What about the interior finish?
The minimalism of the interior is somewhat at odds with the frivolous exterior. As if two different design departments got to work. A metal tube over the, erm, front door is the eye-catcher. Thanks to an integrated infotainment screen and Microlino-branded smartphone holder. However, hard dark plastics and a simple finish attract the most attention. Ditto for the handbrake and gear selector on the left side. Those eyes not made for eternity. We can also say the same about the key of the Microlino. Because although this ball has a soft close function for the front door, you still have to ram a classic key into the ignition to wake up the Microlino. Not a problem in itself, but that key always feels two pulses away from complete disintegration.
Well, we do understand Micro’s design reasoning. For example, almost the entire interior consists of recycled plastic and vegan upholstery. As a result, they undoubtedly contribute to the environment. The design is therefore not in the finish, but in the details. Details like Mario’s Bullet Bill icon on top of the sport button or the digital instrument cluster right in front of you that looks (and works) better than the Volkswagen Group ones. We therefore do not understand at all why that cluster cannot show the remaining kilometers in the electric tank. A small effort, right Microlino?
What’s under the hood of this Microlino?
Four wheels and a fun horn. Or, if you really need to know: a compact battery and electric motor. The electric motor is hidden on the rear axle and is invariably 17 hp and 89 Nm of torque strong. For the battery, the Swiss brand gives customers a choice of three variants. There is a petite version with 6 kWh, a variant with 10.5 kWh and a “Long Range” with a battery of 14 kWh. With the latter, the Microlino can travel up to 230 kilometers according to the test method, with the small battery less than 100 kilometers. But let’s be honest, that’s only possible if you live in Downhill City in a moderate climate and the wind happens to be behind you all day long.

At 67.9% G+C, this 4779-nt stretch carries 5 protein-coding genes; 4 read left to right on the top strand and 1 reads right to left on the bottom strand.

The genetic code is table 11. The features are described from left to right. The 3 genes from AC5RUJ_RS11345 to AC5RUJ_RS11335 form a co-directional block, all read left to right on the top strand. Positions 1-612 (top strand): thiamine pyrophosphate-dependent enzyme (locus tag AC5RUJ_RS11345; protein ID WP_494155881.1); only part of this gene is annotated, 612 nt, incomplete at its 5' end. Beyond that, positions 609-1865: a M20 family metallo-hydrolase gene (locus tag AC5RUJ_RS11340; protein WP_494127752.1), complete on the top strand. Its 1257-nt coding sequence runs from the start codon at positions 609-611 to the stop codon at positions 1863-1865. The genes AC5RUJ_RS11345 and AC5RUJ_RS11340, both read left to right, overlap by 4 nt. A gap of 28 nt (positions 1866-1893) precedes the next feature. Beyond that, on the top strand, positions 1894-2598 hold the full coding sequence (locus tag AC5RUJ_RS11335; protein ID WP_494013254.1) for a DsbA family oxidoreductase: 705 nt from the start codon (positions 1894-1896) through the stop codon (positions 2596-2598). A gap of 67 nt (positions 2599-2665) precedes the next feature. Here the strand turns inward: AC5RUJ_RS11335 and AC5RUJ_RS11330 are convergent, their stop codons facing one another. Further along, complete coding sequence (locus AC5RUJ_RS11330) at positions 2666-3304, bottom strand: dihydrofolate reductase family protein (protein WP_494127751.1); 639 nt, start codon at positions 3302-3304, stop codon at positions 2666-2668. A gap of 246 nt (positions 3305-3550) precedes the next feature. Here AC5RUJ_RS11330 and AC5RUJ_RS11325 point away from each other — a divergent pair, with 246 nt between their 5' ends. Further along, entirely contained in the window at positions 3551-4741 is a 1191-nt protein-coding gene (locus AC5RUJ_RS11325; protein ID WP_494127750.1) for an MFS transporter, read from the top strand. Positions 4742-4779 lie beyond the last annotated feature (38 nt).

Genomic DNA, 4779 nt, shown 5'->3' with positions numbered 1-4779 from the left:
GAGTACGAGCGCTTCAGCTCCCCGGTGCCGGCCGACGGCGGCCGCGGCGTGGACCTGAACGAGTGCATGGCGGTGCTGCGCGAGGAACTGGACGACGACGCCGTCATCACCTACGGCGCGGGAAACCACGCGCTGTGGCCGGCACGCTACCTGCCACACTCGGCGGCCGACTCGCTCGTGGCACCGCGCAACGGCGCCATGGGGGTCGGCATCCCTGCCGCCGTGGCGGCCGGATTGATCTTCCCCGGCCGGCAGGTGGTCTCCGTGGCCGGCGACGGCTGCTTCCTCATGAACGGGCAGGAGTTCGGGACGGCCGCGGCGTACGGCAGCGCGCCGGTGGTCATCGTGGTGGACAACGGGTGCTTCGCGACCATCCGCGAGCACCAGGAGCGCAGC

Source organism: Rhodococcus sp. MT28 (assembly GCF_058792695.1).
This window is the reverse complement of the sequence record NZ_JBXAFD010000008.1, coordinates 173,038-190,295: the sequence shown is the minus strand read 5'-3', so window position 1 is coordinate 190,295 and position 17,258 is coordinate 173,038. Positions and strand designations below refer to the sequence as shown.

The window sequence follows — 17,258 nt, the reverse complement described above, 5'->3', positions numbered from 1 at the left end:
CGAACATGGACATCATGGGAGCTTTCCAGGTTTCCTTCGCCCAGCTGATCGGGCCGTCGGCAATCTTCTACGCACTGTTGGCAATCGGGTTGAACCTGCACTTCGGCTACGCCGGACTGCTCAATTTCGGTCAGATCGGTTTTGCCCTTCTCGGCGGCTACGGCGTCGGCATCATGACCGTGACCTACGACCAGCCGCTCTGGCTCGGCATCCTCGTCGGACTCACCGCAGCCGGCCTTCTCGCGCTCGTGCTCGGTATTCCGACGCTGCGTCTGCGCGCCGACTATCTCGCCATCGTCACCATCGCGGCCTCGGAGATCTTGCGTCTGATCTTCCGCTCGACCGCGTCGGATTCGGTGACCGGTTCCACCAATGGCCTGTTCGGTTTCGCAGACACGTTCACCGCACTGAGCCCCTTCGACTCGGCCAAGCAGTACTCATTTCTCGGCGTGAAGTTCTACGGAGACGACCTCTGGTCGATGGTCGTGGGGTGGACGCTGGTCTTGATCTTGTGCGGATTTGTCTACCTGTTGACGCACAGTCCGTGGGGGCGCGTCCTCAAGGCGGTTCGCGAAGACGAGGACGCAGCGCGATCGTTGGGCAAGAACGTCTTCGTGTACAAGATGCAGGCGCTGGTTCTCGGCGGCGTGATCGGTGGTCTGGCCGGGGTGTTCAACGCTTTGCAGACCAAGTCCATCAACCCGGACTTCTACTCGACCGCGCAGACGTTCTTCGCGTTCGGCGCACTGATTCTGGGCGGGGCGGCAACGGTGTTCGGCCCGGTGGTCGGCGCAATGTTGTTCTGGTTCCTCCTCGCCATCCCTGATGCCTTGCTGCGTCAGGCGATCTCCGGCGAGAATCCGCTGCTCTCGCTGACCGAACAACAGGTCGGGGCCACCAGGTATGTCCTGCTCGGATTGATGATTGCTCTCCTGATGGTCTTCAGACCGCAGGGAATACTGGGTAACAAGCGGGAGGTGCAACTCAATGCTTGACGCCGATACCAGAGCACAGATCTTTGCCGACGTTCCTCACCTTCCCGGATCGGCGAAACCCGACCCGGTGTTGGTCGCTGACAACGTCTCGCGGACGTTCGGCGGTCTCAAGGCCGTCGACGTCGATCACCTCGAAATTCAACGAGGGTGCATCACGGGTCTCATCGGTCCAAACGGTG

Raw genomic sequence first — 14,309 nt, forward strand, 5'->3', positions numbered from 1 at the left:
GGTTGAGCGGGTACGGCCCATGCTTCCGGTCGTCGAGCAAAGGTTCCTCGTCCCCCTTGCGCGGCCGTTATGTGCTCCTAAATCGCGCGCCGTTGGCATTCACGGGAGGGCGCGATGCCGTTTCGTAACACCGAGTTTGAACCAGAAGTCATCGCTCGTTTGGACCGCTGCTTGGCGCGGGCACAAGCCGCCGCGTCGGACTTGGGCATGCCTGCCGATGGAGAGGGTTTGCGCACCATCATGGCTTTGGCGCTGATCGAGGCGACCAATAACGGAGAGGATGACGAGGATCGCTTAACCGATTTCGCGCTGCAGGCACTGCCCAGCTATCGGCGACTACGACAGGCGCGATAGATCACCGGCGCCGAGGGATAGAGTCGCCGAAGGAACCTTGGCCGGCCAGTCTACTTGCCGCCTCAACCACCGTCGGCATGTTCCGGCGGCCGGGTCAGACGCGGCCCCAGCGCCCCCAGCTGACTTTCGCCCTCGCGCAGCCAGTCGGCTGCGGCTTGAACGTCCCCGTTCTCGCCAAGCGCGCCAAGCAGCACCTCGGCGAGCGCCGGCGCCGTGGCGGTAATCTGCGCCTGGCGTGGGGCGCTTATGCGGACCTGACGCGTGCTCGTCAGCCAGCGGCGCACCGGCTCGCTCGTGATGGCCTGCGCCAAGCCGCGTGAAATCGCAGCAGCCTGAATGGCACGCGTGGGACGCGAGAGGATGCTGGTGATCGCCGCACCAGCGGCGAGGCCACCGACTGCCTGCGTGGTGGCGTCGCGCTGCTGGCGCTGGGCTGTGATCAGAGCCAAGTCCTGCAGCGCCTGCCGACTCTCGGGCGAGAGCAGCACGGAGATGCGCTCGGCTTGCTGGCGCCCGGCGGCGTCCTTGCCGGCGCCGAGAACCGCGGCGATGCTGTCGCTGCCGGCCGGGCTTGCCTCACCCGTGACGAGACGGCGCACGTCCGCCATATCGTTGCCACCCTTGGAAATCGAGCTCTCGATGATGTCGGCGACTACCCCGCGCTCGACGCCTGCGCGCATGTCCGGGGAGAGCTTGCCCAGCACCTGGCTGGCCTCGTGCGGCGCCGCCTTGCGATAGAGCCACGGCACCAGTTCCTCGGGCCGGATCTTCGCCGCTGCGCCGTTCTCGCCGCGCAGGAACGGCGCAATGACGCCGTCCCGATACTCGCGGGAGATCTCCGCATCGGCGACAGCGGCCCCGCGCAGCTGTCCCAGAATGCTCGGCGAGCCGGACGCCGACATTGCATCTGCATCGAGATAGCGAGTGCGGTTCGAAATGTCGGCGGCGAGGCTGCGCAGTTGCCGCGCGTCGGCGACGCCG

For example, we set out with the limited Pioneer Series that can show off a “Medium Battery”. According to Microlino good for 177 kilometers in Downhill City. During our test period, however, temperatures barely rose above freezing, so consumption fluctuated around 10.5 kWh/100 km. Fast calculators will have already understood that we could therefore travel a maximum of 100 kilometers with our copy. More than enough for urban use, of course, although you can see the battery shrinking very quickly while driving. In percentage points, of course! So you never know how far you can still drive.
Range anxiety dus, in zo’n Microlino?